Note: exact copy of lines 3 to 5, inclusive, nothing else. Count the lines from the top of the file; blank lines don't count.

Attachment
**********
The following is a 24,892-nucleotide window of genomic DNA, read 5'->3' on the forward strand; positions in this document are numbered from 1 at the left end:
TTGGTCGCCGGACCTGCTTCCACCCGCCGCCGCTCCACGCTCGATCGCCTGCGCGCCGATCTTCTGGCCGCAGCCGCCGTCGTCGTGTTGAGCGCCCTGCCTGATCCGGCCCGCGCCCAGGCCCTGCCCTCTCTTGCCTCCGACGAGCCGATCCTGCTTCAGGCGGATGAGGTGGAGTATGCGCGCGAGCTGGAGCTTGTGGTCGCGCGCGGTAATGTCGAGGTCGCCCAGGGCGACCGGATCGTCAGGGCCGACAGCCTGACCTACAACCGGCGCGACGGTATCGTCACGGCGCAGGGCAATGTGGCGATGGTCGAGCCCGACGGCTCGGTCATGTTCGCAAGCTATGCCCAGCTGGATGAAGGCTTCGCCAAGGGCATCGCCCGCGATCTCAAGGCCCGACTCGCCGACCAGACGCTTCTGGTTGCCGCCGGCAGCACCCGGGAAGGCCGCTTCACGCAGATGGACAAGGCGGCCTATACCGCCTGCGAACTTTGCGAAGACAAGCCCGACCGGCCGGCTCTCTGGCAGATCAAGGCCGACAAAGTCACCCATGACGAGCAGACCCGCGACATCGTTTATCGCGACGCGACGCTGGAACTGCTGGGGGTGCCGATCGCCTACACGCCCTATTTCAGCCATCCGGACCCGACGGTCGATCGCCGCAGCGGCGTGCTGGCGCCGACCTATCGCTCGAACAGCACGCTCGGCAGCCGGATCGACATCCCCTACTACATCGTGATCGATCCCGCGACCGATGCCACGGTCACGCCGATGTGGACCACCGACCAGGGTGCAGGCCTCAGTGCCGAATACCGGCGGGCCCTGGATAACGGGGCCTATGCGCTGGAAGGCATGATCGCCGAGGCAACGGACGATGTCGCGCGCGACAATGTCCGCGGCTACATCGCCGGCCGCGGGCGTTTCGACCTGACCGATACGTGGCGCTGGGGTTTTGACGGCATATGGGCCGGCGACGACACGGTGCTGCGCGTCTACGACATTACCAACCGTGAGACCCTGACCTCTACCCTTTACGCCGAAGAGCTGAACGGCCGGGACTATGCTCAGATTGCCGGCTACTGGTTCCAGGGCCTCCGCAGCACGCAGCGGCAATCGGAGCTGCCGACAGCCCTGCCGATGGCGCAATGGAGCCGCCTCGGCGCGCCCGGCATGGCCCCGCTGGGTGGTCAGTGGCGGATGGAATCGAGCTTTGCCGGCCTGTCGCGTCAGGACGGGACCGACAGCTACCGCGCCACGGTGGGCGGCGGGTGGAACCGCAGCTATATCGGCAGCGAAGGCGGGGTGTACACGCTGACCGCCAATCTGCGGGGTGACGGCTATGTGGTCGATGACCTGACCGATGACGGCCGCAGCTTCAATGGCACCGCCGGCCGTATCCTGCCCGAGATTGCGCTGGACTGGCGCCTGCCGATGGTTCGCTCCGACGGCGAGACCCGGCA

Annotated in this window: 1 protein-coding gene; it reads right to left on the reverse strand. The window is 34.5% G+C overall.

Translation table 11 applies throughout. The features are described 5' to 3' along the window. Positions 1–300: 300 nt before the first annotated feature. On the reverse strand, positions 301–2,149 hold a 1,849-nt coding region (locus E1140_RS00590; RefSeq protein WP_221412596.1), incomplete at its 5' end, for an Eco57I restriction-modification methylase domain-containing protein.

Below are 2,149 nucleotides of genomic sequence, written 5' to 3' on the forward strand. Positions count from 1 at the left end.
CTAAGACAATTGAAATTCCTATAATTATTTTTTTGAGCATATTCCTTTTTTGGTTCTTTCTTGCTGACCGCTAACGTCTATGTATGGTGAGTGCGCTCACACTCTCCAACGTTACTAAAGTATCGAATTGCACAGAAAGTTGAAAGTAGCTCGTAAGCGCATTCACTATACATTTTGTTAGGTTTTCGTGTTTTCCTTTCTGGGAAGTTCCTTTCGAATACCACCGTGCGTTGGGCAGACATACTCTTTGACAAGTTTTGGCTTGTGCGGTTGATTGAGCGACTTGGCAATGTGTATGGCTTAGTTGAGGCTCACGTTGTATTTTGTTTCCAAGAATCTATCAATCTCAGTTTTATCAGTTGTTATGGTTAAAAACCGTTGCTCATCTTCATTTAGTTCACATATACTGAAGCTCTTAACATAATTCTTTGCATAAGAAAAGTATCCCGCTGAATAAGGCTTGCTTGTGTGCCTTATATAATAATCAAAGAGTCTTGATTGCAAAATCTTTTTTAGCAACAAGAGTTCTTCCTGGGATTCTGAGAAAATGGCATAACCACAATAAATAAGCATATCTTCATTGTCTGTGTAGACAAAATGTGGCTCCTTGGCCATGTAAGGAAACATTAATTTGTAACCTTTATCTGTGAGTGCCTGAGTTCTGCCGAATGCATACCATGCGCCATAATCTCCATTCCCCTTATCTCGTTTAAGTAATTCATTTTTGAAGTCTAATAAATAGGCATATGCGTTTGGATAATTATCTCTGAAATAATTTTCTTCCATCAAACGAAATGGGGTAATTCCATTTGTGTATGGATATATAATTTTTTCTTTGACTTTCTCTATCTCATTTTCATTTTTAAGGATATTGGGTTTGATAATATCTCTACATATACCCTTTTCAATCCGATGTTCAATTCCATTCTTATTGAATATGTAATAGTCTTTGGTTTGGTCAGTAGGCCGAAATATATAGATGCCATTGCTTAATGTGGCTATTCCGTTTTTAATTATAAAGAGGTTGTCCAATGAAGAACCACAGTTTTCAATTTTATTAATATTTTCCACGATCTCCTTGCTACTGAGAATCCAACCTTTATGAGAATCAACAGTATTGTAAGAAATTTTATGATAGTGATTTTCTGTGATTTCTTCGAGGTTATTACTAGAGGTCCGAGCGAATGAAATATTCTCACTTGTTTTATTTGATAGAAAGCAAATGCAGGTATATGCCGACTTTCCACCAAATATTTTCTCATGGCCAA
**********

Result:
Annotated in this window: 1 protein-coding gene; it reads right to left on the reverse strand. The window is 34.5% G+C overall.

Translation table 11 applies throughout. The features are described 5' to 3' along the window. Positions 1–300: 300 nt before the first annotated feature. On the reverse strand, positions 301–2,149 hold a 1,849-nt coding region (locus E1140_RS00590; RefSeq protein WP_221412596.1), incomplete at its 5' end, for an Eco57I restriction-modification methylase domain-containing protein.

Below are 2,149 nucleotides of genomic sequence, written 5' to 3' on the forward strand. Positions count from 1 at the left end.